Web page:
In pursuing the ghosts of the Civil War through the fields and forests of Virginia, one keeps bumping into Thomas J. "Stonewall" Jackson.
On a grassy rise at Manassas, just south of Washington, Stonewall Jackson's granite statue scans the field from the spot where he earned his nickname by holding fast against a Union attack.
A few hours' journey to the west, along Skyline Drive, are the gaps and ridges of the Shenandoah Valley, where he built his reputation by baffling the Union with a grueling series of long, fast marches.
Toward the middle of the state, on the shoulder of a two-lane road 10 miles west of Fredericksburg, is the spot where he and Robert E. Lee mapped out Jackson's boldest stroke of the war -- a sweeping march through the woods at Chancellorsville to surprise the Union army just as it was sitting down to dinner.
Finally, a mile or so from that spot, is the place where Jackson got his bloody comeuppance -- mortally wounded by his own skittish troops as they fired through the night at his approaching clatter.
It took Stonewall Jackson nearly two years to complete that meandering ride into history, but today one can cover the same ground with a few easy battleground day trips. For Marylanders interested in the Civil War who already have made the obligatory stops at Antietam and Gettysburg, the jaunts to Virginia are the next natural step.
Such trips are best divvied up region by region, unless one is prepared to overdose on history with an entire weekend on the highway. To help get you going, here are three suggested itineraries, each of which can be done in a single day:
First and Second Manassas: This is the shortest and simplest othe trips, and the best one to start with, if for no other reason than it was the site of the first major battle of the war, on July 21, 1861. This was the fight that awakened the North to the possibility of a long, grim war. Hundreds of spectators had rattled down from Washington in buggies to view what they figured would be a glorious victory, only to turn tail and run after Union forces did the same.
Of course, this was where "Stonewall" earned his name, supposedly when South Carolina Gen. Barnard Bee shouted the description to rally his men. To enhance one's appreciation of the spot, take along writer Shelby Foote's description of the moment, from his three-volume narrative "The Civil War":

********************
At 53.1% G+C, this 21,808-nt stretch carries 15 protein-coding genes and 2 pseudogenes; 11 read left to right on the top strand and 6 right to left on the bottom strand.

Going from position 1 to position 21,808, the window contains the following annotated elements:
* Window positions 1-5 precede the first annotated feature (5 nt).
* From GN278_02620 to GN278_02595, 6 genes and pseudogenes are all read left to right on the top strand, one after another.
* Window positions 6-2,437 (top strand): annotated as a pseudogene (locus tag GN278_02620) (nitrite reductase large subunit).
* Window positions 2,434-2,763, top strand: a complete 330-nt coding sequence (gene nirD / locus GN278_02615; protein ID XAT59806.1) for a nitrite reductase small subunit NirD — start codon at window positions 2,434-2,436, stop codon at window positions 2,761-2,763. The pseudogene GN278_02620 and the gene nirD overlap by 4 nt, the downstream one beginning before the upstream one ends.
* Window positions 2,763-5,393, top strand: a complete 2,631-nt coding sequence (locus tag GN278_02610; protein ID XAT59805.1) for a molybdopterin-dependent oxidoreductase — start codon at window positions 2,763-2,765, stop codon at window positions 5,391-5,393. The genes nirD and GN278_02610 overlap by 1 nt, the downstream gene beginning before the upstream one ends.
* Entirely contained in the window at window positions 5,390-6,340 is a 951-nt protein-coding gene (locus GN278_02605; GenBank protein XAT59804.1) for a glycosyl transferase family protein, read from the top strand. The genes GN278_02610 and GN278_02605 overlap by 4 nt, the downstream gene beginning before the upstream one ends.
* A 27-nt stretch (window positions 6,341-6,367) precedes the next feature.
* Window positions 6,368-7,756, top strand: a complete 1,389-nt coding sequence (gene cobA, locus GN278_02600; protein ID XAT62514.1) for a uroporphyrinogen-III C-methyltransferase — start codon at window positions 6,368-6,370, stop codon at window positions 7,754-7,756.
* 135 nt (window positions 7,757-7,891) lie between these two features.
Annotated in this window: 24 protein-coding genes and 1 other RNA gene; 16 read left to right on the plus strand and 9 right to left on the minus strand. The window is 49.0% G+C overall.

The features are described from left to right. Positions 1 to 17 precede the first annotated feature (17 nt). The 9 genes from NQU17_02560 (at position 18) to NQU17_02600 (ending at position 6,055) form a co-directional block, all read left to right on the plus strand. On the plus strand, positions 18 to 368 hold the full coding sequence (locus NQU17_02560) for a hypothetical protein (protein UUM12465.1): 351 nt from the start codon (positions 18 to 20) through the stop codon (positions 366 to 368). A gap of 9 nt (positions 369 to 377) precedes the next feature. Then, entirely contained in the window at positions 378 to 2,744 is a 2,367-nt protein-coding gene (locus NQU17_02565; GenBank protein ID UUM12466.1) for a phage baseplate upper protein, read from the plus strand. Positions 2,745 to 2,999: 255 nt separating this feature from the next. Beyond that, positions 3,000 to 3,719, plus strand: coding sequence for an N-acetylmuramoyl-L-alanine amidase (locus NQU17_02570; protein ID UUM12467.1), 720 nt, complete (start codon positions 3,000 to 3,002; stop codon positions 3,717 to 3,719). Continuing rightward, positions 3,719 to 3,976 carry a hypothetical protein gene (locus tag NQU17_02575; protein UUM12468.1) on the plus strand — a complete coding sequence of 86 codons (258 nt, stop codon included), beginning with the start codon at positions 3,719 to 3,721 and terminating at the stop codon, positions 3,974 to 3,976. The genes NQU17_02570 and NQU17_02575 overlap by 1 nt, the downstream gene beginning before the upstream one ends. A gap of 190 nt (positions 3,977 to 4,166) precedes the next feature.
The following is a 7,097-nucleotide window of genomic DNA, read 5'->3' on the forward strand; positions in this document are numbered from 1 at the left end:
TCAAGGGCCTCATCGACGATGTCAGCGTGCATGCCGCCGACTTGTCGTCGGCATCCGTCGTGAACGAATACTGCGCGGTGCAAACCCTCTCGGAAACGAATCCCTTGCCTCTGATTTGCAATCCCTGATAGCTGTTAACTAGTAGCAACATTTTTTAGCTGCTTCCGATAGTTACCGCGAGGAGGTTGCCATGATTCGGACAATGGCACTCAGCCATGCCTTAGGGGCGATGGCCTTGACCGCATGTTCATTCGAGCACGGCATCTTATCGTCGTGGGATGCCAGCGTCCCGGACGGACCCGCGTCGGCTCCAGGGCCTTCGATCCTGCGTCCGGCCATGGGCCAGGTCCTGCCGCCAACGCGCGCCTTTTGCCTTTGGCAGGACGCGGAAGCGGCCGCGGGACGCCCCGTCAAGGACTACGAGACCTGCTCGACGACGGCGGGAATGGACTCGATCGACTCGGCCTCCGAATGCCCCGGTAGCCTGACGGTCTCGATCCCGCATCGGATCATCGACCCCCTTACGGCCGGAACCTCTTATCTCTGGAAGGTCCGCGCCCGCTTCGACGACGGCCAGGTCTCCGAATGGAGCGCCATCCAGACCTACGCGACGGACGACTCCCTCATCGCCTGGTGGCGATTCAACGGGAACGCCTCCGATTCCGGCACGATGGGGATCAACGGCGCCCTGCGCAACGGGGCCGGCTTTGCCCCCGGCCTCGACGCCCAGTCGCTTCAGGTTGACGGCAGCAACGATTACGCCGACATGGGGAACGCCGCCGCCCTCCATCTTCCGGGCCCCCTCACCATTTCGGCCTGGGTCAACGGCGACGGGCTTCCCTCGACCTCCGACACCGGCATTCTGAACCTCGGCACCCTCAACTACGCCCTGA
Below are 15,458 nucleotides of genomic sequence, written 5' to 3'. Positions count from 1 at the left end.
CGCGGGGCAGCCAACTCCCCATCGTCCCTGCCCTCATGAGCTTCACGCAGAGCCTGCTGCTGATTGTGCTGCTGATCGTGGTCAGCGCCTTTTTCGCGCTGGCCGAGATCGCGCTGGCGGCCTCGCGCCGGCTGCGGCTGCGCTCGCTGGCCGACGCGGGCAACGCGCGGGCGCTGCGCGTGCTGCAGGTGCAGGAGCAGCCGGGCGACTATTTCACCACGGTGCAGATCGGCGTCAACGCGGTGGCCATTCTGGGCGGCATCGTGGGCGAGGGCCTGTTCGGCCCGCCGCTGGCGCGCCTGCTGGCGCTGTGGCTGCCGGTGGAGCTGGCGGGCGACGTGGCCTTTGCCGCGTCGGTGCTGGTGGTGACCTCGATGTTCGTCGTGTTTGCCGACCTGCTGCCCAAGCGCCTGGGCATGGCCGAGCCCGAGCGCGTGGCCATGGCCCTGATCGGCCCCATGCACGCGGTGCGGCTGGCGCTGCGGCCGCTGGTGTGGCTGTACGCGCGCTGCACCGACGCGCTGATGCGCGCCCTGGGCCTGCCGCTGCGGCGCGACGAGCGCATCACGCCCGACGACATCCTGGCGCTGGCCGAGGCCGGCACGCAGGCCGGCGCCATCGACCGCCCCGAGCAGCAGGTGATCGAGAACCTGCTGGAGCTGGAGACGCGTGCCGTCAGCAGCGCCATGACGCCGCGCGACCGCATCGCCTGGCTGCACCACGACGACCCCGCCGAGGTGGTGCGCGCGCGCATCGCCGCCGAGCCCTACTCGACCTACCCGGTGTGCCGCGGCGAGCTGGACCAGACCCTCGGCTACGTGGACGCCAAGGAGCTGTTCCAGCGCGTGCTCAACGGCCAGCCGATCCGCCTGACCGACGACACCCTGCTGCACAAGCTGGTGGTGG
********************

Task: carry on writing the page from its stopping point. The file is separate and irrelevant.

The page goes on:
Then, as the tide turned again, the Federals exerting the pressure of their numbers, in war as in peace the fire-eaters looked to Virginia. On a ridge to the rear -- as Johnston and Beauregard had observed, arriving at this moment -- Jackson's Virginians were staunchly aligned on their guns. "There is Jackson standing like a stone wall!" Bee shouted. "Let us determine to die here and we will conquer."
The battleground, by virtue of its relatively small size, may be the easiest place in which to "see" a battle in the mind's eye as it must have unfolded. Several vantage points on the mostly open tract offer views of all the major points of action at First Manassas -- and, so far, no shopping mall or housing development has come along to spoil the view.
Second Manassas was fought in the same general area Aug. 28-30, 1862, but sprawled across about four times as much land. That means it is not so easily absorbed, and is best toured in a car, stop by stop. A brochure put out by the National Park Service, available at the First Manassas Visitor's Center, clearly outlines the route. To get there, take Interstate 66 south off the Washington Beltway, then exit north on Virginia Route 234. The entrance will be on your right after a short distance.
Fredericksburg-Chancellorsville-the Wilderness-Spotsylvania: Sure, that sounds like a lot of battle to cram into one day -- and it is, because each of these fights was a big one. The first two were among the Confederacy's most decisive victories (Chancellorsville, with Stonewall Jackson's daring flank attack as the crowning blow, is considered to be Lee's craftiest tactical achievement). The latter two, savage conflicts fought back to back in May 1864, were the first two battles in U.S. Grant's inexorable final push to Richmond and Appomattox.
Don't be scared off by all these big names bunched together. The battlefields themselves are bunched. None is farther than a few miles from the next, and an easy-to-follow driving tour of all four is outlined in a National Park Service brochure available at the Fredericksburg Battlefield Visitor's Center. That battle, because it was the first of the four, is where you want to begin a tour.
It's about 100 miles south of Baltimore, or roughly a two-hour trip. Exit east off Interstate 95 onto state Route 3 at Fredericksburg, then follow the small brown signs to the Fredericksburg Battlefield Park, about two miles away.
Those used to the open expanses of Gettysburg and Antietam, where one can gulp down vast battlefield panoramas from a single vantage point, should be prepared for a different experience.